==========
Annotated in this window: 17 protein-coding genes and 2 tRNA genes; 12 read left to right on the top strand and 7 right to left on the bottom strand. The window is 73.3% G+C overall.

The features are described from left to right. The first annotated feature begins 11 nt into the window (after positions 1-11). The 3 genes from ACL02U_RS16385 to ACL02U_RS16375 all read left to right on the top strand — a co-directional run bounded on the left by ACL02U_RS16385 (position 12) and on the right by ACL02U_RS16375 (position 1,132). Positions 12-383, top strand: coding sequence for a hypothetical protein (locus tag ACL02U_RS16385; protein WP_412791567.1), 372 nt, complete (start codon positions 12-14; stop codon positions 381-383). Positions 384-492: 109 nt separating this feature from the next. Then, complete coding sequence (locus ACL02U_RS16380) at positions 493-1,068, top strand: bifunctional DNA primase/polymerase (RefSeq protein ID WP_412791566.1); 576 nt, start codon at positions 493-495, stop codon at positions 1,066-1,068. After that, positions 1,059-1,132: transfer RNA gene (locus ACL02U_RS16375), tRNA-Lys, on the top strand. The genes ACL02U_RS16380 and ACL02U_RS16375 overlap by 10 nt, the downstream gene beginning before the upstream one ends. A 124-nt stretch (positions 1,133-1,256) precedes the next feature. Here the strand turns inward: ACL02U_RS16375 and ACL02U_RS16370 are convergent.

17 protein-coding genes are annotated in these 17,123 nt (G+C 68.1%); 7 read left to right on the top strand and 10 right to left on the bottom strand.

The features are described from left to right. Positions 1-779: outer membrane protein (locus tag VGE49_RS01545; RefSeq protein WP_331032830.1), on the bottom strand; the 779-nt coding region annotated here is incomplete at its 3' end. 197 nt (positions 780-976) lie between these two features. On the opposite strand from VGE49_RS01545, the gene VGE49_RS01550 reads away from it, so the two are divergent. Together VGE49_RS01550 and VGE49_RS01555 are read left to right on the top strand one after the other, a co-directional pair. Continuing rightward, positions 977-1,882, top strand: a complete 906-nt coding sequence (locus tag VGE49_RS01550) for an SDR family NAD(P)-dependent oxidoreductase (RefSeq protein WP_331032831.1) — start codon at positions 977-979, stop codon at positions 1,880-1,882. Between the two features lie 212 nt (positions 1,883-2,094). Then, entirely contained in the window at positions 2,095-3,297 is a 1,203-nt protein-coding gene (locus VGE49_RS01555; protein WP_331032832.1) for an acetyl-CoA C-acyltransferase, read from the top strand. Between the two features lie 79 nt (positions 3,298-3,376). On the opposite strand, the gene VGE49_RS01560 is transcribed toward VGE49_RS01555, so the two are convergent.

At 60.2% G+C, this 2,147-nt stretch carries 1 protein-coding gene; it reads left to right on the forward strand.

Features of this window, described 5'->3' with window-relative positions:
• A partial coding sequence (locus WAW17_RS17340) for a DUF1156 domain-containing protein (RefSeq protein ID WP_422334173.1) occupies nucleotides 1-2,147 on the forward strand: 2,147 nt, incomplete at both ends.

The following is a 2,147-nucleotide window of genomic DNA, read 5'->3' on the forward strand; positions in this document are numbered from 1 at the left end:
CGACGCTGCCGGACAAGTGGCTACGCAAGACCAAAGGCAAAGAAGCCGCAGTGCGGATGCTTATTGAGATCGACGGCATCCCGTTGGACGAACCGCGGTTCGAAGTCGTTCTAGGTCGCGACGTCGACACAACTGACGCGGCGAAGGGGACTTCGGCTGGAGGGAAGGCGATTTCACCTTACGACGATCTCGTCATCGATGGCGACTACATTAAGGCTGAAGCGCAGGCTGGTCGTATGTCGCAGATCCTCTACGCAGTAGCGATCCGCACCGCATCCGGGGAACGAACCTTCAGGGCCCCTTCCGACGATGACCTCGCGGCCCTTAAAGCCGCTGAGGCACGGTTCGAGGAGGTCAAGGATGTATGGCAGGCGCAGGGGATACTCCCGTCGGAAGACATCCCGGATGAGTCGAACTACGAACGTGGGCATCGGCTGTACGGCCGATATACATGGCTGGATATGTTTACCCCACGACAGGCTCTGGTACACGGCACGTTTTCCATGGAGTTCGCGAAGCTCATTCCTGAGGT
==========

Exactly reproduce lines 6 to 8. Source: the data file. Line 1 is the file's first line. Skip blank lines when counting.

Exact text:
Features of this window, described 5'->3' with window-relative positions:
• A partial coding sequence (locus WAW17_RS17340) for a DUF1156 domain-containing protein (RefSeq protein ID WP_422334173.1) occupies nucleotides 1-2,147 on the forward strand: 2,147 nt, incomplete at both ends.

The following is a 2,147-nucleotide window of genomic DNA, read 5'->3' on the forward strand; positions in this document are numbered from 1 at the left end: